• Hi Lucy , my husbands last chemo is marked down on his notes to be the 22nd December if all goes well . Then I don't know when they will do the laparoscopy so it will be into 2018 before he will know when the operation will be . That's why I'm hoping the chemo shrinks the tumour and he maybe able to get the feeding tube out. Did they say what grade your husband tumour is ? His is a grade 3 so that is why they went with the ECF . Take care . Jane .

  • Hi Jane.

    Husband is T3 N2 M0. But he's only 48. Has no other health issues apart from the cancer. He's very fit and active and stil managing to eat liquidised foods.

    x

  • Hi Lucy ,

    I'm an expat Scot living in central Europe. I don't know if they do things differently here. I will have 4 chemo sessions at two week intervals. The treatment is FLOT which I believe are 4 different drugs. My sessions are done over 2 days. For the first I had to stay in hospital just to make sure I had no bad reaction. I went in at 9am. They did blood tests and an ECG. Then they hooked up a drip feed of anti nausea drugs. By the time they hooked up the first bag of chemo drugs it was 3pm. The 4th one was connected around 9pm. That took 25 hours. I felt fine other than being very tired. I went home and had a good night. The next day I went for a shower and felt dizzy. I called out to my husband but then I passed out. I also vomited. This happened twice and my husband got quite a fright so he called an ambulance and the hospital. I ended up back in hospital for two nights. It turned out that my potassium levels were down. I hadn't been aware that this could happen but I'll be prepared for next time. My second chemo is on Wednesday. I'll go into hospital for a few hours while the first three drugs are administered and then they'll hook up the 24 hour one and I'll go home.

    Good luck with the first session. Make sure your husband drinks lots of water.

    Hugs to you both.

    AM x

  • Thank you.

    Everyone has said to him to drink as much as he can, but when his food is all liquid it's quite hard to drink extra liquid on top not that. Think that's why he's being kept in overnight.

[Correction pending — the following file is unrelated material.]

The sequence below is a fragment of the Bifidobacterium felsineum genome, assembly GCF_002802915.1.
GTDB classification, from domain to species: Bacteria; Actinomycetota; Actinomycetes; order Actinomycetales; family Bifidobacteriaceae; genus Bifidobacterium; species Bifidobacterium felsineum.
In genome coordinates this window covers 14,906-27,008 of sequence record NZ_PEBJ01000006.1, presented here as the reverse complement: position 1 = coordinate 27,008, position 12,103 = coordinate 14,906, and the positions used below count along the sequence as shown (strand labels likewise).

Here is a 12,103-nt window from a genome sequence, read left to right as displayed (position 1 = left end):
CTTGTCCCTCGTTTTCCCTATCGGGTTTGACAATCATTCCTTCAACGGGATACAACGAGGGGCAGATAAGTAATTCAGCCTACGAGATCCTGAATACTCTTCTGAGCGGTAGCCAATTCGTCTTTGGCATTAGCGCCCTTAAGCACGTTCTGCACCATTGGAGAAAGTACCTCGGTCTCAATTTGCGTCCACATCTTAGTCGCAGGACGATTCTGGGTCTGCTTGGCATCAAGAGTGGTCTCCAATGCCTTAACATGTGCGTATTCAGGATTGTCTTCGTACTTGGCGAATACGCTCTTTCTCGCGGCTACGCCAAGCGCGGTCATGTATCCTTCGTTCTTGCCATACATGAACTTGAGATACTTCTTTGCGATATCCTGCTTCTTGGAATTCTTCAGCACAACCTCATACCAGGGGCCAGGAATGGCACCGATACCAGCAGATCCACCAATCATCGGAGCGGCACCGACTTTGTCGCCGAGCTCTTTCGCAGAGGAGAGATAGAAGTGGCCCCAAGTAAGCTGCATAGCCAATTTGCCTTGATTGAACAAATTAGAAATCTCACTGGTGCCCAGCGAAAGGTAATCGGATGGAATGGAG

• Yes that can't be easy for him. I am still able to eat although there are times when I go for a few days without eating and I just can't get the food down. Today I bought a Nutribullit to see if I can get some nourishment. I lost 2kg after my first chemo but I've put on 1.5kg again.

  • Hi Amlux , how did you find your first chemo , did you have any problems ? Does your chemo go for 5 days too ? My husbands does , he is staying very positive as he has only had knee replacement last year which he got over with in 6 months and at 71 not many can , take care hope your next chemo goes well for you . Jane .

  • Hi Jane.

    I've written quite a long explanation to Lucy so I hope that you can see it.

    I hope all goes well with your husband's chemo. I believe it is important to be positive.

    My oncologist said that hair loss normally occurs about two weeks after the first chemo session. I went along to see about a wig today. I have quite dark hair but am thinking of going blonde just for the hell of it!

    Stay strong and positive.

    Hugs to you both.

    AM x

    P.s. my new motto is "Be brave. Even if you're not, pretend to be!

  • Good luck with the chemo ~ Dave had 3 rounds of , but like Amy's dad, didn't have the option of staying in overnight.

    Well done on staying so positive, and keep us posted. Love from us both here xxx

  • Hi Lucy,